A secret witness in a case into a subversive military plot to undermine the Justice and Development Party (AK Party) and the faith-based Gülen movement told an İstanbul court hearing the case that the former chief prosecutor in Erzincan, who is also an Ergenekon suspect, hoped tension in the province would increase through acts of terror and violence.
The İstanbul 13th High Criminal Court continued to listen to a secret witness in the case on Tuesday.
The witness started testifying to judges at the court on Monday. The case concerns the Action Plan to Fight Reactionaryism, a military plot to destroy the image of the AK Party and the Gülen movement in the eyes of the public, to play down the Ergenekon investigation and to gather support for members of the military arrested as part of the investigation into Ergenekon.
Col. Dursun Çiçek, who is currently under arrest, is the prime suspect in the case. Lawyer Serdar Öztürk and the former editor-in-chief of the ultranationalist Aydınlık magazine, Deniz Yıldırım, are also among the suspects.
A secret witness, identified by the codename Efe, told the judges that high-profile but illegal meetings were held in Erzincan during which members of the military, businessmen and members of political parties discussed ongoing developments in Turkey. "The meetings were chaired by Cihaner. Cihaner gave orders for acts [of violence] that sought to foment chaos in society," the witness claimed. Efe, however, did not specify when the meetings took place.
Cihaner is currently a deputy candidate from the main opposition Republican People's Party (CHP). If he is elected in the June 12 general elections, he will avoid trial for the next four years thanks to parliamentary immunity.
Cihaner was arrested last year on charges of membership in Ergenekon, a clandestine criminal network accused of working to overthrow the government. He was also accused of efforts to put into operation the Action Plan to Fight Reactionaryism in Erzincan.
"During the meetings I attended, I heard Cihaner saying tension [in Turkey] should be increased and acts of terror should be on the rise. There were groups with conflicting ideologies at Erzincan University. Some students were Kurdish, and some others were Turkish nationalists. Cihaner asked the leader of the Turkish nationalists [at the university] to raid a café [where there were Kurdish students]. The request worked, and the café was raided twice. And he [Cihaner] asked Kurdish students to urge Kurdish nationalists to throw stones at Turkish nationalists in the streets. ... Cihaner was hoping to increase tension in Erzincan with acts of violence and terror," Efe noted.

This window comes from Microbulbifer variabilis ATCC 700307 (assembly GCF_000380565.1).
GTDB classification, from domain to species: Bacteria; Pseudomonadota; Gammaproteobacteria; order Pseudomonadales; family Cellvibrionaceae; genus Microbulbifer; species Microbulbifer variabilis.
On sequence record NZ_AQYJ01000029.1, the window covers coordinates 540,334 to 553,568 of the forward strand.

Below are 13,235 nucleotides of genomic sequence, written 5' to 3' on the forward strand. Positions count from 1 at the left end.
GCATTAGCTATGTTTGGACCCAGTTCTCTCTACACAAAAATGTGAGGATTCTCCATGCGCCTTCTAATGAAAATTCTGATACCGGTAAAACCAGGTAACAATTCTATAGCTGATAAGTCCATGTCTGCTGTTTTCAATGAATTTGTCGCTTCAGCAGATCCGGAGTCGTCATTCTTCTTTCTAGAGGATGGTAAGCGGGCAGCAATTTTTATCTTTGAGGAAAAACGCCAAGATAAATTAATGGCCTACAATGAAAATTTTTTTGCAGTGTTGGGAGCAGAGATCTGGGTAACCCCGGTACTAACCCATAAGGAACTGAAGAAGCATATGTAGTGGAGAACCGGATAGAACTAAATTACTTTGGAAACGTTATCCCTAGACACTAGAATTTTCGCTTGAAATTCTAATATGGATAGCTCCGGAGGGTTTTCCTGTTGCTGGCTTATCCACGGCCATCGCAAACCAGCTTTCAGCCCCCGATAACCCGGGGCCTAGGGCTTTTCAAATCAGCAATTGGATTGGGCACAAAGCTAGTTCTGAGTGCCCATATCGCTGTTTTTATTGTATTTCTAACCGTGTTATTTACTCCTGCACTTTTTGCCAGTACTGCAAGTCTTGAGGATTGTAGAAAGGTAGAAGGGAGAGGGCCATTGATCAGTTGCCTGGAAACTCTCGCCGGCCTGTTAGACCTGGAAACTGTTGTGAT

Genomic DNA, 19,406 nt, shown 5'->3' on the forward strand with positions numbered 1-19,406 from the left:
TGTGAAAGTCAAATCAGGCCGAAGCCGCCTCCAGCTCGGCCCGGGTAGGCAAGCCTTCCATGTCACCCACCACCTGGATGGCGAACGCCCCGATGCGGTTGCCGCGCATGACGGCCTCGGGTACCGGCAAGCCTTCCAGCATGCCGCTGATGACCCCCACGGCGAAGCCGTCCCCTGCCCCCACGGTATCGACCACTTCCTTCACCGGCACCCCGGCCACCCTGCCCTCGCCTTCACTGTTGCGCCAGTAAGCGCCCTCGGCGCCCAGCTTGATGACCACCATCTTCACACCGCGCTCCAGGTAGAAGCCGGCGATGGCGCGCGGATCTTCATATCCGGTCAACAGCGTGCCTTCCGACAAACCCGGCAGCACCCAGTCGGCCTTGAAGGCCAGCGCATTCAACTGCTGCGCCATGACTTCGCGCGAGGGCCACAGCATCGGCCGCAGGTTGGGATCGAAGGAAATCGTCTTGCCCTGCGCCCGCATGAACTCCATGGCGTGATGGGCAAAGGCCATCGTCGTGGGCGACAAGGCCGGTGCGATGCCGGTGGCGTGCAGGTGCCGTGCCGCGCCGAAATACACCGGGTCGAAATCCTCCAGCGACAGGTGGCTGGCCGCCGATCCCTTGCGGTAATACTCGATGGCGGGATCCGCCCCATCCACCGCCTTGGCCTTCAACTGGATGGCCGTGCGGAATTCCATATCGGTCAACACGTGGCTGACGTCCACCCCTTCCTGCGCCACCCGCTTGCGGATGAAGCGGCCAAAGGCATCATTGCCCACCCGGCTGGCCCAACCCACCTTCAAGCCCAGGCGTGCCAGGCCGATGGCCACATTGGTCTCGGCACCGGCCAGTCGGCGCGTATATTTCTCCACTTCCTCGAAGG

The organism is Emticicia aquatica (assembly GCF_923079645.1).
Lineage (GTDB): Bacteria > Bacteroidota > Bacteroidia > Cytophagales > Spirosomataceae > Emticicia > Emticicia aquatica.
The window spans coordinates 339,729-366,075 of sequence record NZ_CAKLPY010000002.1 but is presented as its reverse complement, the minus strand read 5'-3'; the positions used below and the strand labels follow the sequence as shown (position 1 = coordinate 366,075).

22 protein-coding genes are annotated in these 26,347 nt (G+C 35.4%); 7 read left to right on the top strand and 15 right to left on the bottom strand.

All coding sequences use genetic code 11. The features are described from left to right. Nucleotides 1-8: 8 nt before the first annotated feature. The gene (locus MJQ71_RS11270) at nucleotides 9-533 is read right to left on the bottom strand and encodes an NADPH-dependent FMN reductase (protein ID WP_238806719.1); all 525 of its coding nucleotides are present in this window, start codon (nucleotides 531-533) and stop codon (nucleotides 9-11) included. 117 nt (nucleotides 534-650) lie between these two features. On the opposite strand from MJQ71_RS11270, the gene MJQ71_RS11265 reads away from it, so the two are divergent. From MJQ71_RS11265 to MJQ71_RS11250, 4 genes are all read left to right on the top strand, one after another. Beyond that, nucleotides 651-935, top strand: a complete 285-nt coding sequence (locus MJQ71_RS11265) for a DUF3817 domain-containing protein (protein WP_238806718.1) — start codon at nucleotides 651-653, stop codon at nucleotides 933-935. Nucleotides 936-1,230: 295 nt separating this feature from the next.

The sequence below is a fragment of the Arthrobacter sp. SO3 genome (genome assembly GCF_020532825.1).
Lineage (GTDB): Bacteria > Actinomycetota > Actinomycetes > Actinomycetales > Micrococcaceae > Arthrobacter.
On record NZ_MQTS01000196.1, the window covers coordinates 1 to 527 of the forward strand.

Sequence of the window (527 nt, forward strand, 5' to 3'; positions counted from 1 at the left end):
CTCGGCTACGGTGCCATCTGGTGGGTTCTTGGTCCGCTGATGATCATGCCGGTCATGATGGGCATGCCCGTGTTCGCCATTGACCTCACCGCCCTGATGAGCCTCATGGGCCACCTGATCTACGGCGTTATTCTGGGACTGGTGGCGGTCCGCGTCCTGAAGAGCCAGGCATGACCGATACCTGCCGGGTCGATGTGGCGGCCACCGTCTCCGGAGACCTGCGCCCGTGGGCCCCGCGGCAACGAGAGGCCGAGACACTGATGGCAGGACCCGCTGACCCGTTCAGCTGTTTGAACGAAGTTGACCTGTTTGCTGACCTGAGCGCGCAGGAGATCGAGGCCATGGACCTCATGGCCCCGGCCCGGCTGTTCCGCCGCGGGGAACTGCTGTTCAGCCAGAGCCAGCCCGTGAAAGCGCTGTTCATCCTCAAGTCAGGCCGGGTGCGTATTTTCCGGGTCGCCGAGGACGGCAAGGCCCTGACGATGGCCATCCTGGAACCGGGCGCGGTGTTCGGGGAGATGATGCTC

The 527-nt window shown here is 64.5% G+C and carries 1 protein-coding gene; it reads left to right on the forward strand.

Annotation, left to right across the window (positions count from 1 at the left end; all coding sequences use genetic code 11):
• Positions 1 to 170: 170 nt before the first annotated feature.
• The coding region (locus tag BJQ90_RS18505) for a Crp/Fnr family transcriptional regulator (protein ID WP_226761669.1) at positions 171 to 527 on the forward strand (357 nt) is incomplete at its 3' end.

Additionally, Efe told the judges that he saw Col. Çiçek during a meeting held in Erzincan by 15 colonels to discuss preparations for a military takeover. "Çiçek stayed at the Konak Mazlum Hotel. Cihaner was not able to delete the hotel records, so he found a man with the same name and surname as Çiçek and pretended it was that man who stayed at the hotel during the coup meeting." There were earlier news reports that Col. Çiçek was in Erzincan during a coup meeting there, but the colonel denied the reports, saying he was not the man who stayed at the hotel.
According to Efe, Gen. Mustafa Bakıcı was also among participants in the coup meeting.
During his testimony on Monday, Efe told the İstanbul 13th High Criminal Court that a pro-coup group nested within the Turkish Armed Forces (TSK) plotted to overthrow the AK Party either after the 2009 municipal elections or before the June 2011 elections.
According to Efe, he was one of the participants in a seminar held by the 3rd Army and Gen. Saldıray Berk, who is also a high-profile suspect in the Ergenekon investigation.
The seminar was held at the beginning of 2009. Participants in the seminar made a few decisions, including plans for a military coup. According to the decisions, a junta nested within the Turkish Armed Forces (TSK) would stage a coup d'état after the 2009 municipal elections if the AK Party emerged victorious in the elections. If the plan failed, the junta would stage a coup before the 2011 elections provided that opinion polls suggested that the AK Party would garner huge public support in the elections.
Cihan news agency
Prosecution source identifies Rakim Bulgarov, Vadim Osmanov as two of trio of suicide bombers
ISIL armed group most likely responsible for Tuesday's deadly Istanbul airport attack, Turkish President Recep Tayyip Erdogan says.
32 remanded in custody, others deported, bailed, according to official records
Mevlut Cavusoglu becomes first Turkish minister to visit Russia since Nov. 24 crisis began when Turkey downed Russian jet
Kremlin spokesman says time, place not fixed for presidents to meet before September summit Dmitry Peskov
Aid ship "Lady Leyla" is expected to reach Israeli port of Ashdod within 30 hours
New law will reduces number of departments in Supreme Court of Appeals, Council of State
Turkish FM Cavusoglu says relationship should be built on cooperation, not competition
Travel + Leisure magazine pens piece extolling beauty of Turkey, urging readers to visit
Motorcycle racer Kenan Sofuoglu breaks land speed record at 400 km on 2,682-meter-long bridge named after Ottoman leader
In 2016 alone, 1,654 people were held, of which 791 were foreigners, Turkish interior minister tells parliament
Russian President Vladimir Putin signs decree lifting charter flights ban to Turkey
Suspects taken to the Istanbul Police Department's Anti-extremism Branch after suicide bombings killed 44 people and wounded 239 at Atatürk Airport
Four soldiers killed in Çukurca of Hakkari, two in Derik of Mardin and two in Genç of Bingöl during operations against PKK extremists
UN 'stands firmly with people and government of Turkey in fighting against extremism,' UN chief says
Turkish authorities elevated security measures to the highest level following the attack, according to security sources